Anonymous User wrote:
Anonymous User wrote:Boies match


With summer bonuses


All offices?


Would be glorious to be a Las Vegas BSF associate if they matched all offices and if the Vegas office had associates. Alas.


It's become clear the BSF summer bonus is not like the "special" bonuses paid at other firms, which everyone understands to be separate, one-off payments that don't affect December bonuses. At BSF it's an "interim" bonus that just amounts to an advance of the December bonus. Same is true of the salary increase -- more money in our pockets now means lower bonuses in December.

The upshot is that BSF raised salaries and paid summer bonuses without actually increasing overall associate comp. The same thing happened when they raised salaries in 2016, so this is the second time in two years that every other firm has increased associate comp while BSF stood still.


the executive committee is still determining where it will land on overall compensation with a formula change. the move this week is just signaling for OCI/summers that the firm will not fall behind on comp, and it was taken under extraordinary pressure from associates, esp in DC. my guess is partners wouldn't have done anything until the formula changes were announced if not for recruiting/retaining ect.


https://abovethelaw.com/2018/07/associa ... good-news/

I'm not sure all of your comrades agree with you on that...


What about that article is at all inconsistent with the quoted post? You cant just drop a link and ambiguously mischaracterize it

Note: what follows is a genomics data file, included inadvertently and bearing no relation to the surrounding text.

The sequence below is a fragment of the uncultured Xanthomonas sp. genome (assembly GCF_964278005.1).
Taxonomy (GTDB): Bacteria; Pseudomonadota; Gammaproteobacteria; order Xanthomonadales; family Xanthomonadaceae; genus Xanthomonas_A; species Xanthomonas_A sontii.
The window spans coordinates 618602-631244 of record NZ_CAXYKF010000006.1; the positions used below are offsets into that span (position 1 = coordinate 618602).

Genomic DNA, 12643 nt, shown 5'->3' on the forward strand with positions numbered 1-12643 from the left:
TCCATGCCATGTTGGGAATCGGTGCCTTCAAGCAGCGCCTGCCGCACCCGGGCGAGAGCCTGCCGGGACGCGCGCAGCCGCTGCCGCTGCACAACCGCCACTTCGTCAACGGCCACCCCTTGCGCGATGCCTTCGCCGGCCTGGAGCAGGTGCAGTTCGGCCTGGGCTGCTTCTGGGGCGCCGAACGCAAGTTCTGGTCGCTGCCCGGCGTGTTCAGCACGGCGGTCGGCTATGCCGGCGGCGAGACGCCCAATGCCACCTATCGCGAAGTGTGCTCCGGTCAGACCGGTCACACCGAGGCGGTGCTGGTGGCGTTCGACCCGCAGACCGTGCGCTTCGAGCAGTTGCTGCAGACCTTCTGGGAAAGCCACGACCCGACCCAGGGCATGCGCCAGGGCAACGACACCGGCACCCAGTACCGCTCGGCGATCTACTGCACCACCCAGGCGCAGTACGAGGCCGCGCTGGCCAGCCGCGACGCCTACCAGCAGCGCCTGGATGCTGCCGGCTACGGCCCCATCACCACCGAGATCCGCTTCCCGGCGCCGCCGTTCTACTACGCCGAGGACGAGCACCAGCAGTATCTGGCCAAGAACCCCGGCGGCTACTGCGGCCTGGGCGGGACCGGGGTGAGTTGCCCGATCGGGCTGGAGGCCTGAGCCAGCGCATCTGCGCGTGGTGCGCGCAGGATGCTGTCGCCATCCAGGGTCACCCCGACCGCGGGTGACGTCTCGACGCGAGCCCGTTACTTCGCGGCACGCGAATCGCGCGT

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Re: NYC to 200k

Postby Anonymous User » Sun Jul 29, 2018 9:09 pm

Anonymous User wrote:
Anonymous User wrote:
JusticeJackson wrote:
Anonymous User wrote:
Anonymous User wrote:
Anonymous User wrote:Boies match



It's become clear the BSF summer bonus is not like the "special" bonuses paid at other firms, which everyone understands to be separate, one-off payments that don't affect December bonuses. At BSF it's an "interim" bonus that just amounts to an advance of the December bonus. Same is true of the salary increase -- more money in our pockets now means lower bonuses in December.

The upshot is that BSF raised salaries and paid summer bonuses without actually increasing overall associate comp. The same thing happened when they raised salaries in 2016, so this is the second time in two years that every other firm has increased associate comp while BSF stood still.


the executive committee is still determining where it will land on overall compensation with a formula change. the move this week is just signaling for OCI/summers that the firm will not fall behind on comp, and it was taken under extraordinary pressure from associates, esp in DC. my guess is partners wouldn't have done anything until the formula changes were announced if not for recruiting/retaining ect.